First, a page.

from information it receives from other routers via these packets. When a router detects
that one of its interfaces has changed, it will propagate this update information to all other

0 32
Ver No. Packet Type Packet Length

Router ID

Area ID

Checksum AU type

Authentication


Header related to specific packet type


Figure 5.21 OSPF header structure
190 IP APPLICATIONS FOR GPRS/UMTS


Table 5.8 OSPF packet types
Packet type Description
1 Hello See text
2 Database description Sends sequence number of data, to show if it is up to
date
3 Link state request Requests information from another router
4 Link state update Sends a router™s costs to its neighbour
5 Link state acknowledge Acknowledges link state update


Table 5.9 OSPF header ¬elds
Field Description

Version number The version number of the OSPF protocol used by this
router, currently version 1
Packet length The length of the protocol packet in bytes, including the
header
Router ID The address of the source router
Area ID All OSPF packets are associated with an area that the
packet belongs to
Checksum The standard IP checksum of the entire contents of the
packet including the header but excluding the 64-bit
authentication ¬eld
AU type Identi¬es the authentication scheme used in this packet
Authentication A 64-bit ¬eld to ensure that the packet is genuine


routers through a process known as ¬‚ooding. Flooding is achieved through a designated
router (DR) and allows other routers to update their databases.

Designated router (DR)
It is inef¬cient to have every router on the network send large link state packets to every
other router on the network as this causes congestion. To avoid this situation, one router is
elected as the designated router. One of the tasks of the hello packets is to inform routers
which one is the DR. The DR is the router that has the highest priority number in its
priority ¬eld in the hello header. This is a parameter set by the network administrator to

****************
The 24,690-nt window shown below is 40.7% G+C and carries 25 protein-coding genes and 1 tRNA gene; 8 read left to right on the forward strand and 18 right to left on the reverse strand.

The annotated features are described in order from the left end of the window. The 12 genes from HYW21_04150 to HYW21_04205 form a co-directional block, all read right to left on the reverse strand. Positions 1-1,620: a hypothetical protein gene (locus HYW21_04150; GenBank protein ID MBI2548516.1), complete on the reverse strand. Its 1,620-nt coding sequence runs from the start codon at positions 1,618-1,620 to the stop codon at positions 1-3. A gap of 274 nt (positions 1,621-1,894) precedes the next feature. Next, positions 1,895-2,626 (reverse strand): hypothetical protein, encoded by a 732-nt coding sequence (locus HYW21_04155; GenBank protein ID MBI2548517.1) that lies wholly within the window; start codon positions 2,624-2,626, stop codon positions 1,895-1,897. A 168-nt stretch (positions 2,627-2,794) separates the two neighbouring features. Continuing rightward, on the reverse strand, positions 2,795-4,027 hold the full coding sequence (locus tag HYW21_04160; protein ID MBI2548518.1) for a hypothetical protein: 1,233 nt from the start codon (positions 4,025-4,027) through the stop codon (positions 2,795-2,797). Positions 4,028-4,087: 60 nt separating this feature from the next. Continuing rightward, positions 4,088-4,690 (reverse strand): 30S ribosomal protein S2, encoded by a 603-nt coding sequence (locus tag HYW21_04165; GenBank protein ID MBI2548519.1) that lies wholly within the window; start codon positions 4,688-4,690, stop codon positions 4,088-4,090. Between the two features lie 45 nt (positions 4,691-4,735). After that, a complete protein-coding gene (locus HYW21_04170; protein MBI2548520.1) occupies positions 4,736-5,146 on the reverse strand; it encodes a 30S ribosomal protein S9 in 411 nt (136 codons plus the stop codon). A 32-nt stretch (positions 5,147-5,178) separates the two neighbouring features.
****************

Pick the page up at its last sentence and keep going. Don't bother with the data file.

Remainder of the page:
elect the DR. In addition to the DR, a backup DR (BDR) is also elected in case of failure
of the DR, which is the router with the next highest priority. Both of these routers (DR
and BDR) are said to be adjacent to the other routers, and exchange link state information
with them.
Neighbouring routers that are not adjacent only exchange the small hello packets with
each other, so that they know the router is not faulty. When a route changes, the router
affected will inform the DR and the DR will broadcast this information to the other routers.
This is illustrated in Figure 5.22, where R22 sends the initial packet (1) to the DR. The
DR checks the authentication, checksum and sequence number before multicasting it (2)
to the other routers in the area.
During normal operation, each router periodically ¬‚oods link state update packets to
its adjacent routers. The default period for this is 30 minutes or when a route comes up
5.3 IP ROUTING 191


2
Here is the latest
routing table from
1
Router R22
Hi! My routing
table has changed.
Here is the latest Designated Router
Network
2



link down
2




2
Router R22 Router


Network

Router Router

Figure 5.22 DR updating routers

or goes down, or its cost changes. These packets contain its state and the costs used in
its database. The ¬‚ooded messages are acknowledged, to make them reliable (link state
acknowledge packet). Each packet has a sequence number, so that a router can check
whether an incoming link state update is older or newer than the one that it currently has.
Database description packets provide the sequence numbers of all the link state entries
currently held by the sending router. By comparing its own values with those of the
sender, a receiving router can determine who has the most recent values. As well as
a sequence number, entries also have a time associated with them. The database has an
ageing timer, which keeps track of all entries. When the ageing timer reaches a value four
times the hello interval (usually 4 — 10 seconds), entries are discarded. This is known as
the router dead interval.
Routers can request link state information from one another using link state request
packets. Using this method, adjacent routers can check to see who has the most recent
data. The latest information can be spread throughout the network in this way.
By using the information received through ¬‚ooding, each router can construct a graph
for its network and compute the shortest paths. In this way they can maintain synchro-
nization with the DR.

OSPF terminology
The following are some of the common terms relating to OSPF: